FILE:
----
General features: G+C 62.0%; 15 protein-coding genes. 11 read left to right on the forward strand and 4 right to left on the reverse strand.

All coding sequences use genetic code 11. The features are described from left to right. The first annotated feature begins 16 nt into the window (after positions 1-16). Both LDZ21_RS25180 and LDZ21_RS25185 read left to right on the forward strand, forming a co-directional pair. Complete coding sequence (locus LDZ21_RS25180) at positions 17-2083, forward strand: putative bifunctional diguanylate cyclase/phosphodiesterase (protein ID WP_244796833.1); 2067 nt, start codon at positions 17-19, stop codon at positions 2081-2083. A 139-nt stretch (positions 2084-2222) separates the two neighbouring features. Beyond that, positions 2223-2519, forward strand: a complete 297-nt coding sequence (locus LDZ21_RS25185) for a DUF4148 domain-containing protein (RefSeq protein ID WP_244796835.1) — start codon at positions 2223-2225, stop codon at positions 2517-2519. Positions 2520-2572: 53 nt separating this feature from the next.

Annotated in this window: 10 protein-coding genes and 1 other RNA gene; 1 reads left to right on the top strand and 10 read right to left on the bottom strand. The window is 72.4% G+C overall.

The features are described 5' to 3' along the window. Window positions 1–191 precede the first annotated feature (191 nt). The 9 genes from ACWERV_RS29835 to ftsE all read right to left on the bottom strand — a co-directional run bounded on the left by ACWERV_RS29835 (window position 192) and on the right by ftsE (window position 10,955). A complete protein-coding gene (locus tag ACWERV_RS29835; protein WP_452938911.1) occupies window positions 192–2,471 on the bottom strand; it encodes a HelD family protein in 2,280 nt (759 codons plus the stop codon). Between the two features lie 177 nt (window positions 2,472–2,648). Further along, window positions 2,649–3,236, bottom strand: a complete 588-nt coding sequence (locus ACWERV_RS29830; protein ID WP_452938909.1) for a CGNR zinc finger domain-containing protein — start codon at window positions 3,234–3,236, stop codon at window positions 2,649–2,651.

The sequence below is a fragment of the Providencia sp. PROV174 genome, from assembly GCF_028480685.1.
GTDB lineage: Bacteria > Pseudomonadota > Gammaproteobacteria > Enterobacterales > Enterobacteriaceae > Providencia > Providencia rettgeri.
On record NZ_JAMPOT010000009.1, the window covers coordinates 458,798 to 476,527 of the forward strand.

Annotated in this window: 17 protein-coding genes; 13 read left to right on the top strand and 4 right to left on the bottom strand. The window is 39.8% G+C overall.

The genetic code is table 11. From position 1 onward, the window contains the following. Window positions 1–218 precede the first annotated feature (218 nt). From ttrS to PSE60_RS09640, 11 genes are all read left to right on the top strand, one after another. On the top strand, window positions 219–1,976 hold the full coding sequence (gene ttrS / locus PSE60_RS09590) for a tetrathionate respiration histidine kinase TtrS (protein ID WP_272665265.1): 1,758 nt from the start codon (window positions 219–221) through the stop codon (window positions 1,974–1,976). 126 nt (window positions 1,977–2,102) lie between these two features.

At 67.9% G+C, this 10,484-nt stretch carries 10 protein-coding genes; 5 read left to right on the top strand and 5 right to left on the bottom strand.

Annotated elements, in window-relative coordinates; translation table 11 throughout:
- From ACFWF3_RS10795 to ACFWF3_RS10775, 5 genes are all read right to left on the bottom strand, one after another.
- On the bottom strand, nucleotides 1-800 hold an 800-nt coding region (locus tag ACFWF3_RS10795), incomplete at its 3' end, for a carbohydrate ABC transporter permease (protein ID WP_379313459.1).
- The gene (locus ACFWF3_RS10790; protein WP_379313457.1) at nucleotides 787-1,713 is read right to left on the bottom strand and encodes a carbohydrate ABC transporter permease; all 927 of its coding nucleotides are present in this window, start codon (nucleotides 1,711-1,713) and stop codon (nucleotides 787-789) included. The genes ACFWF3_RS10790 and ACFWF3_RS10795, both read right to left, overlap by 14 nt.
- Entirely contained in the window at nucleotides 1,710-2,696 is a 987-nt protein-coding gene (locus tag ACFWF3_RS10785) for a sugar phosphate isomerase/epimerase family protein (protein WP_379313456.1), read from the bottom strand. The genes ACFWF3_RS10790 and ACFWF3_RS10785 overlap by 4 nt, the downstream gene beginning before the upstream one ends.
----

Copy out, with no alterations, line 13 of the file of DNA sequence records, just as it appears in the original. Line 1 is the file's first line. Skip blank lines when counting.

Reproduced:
- On the bottom strand, nucleotides 1-800 hold an 800-nt coding region (locus tag ACFWF3_RS10795), incomplete at its 3' end, for a carbohydrate ABC transporter permease (protein ID WP_379313459.1).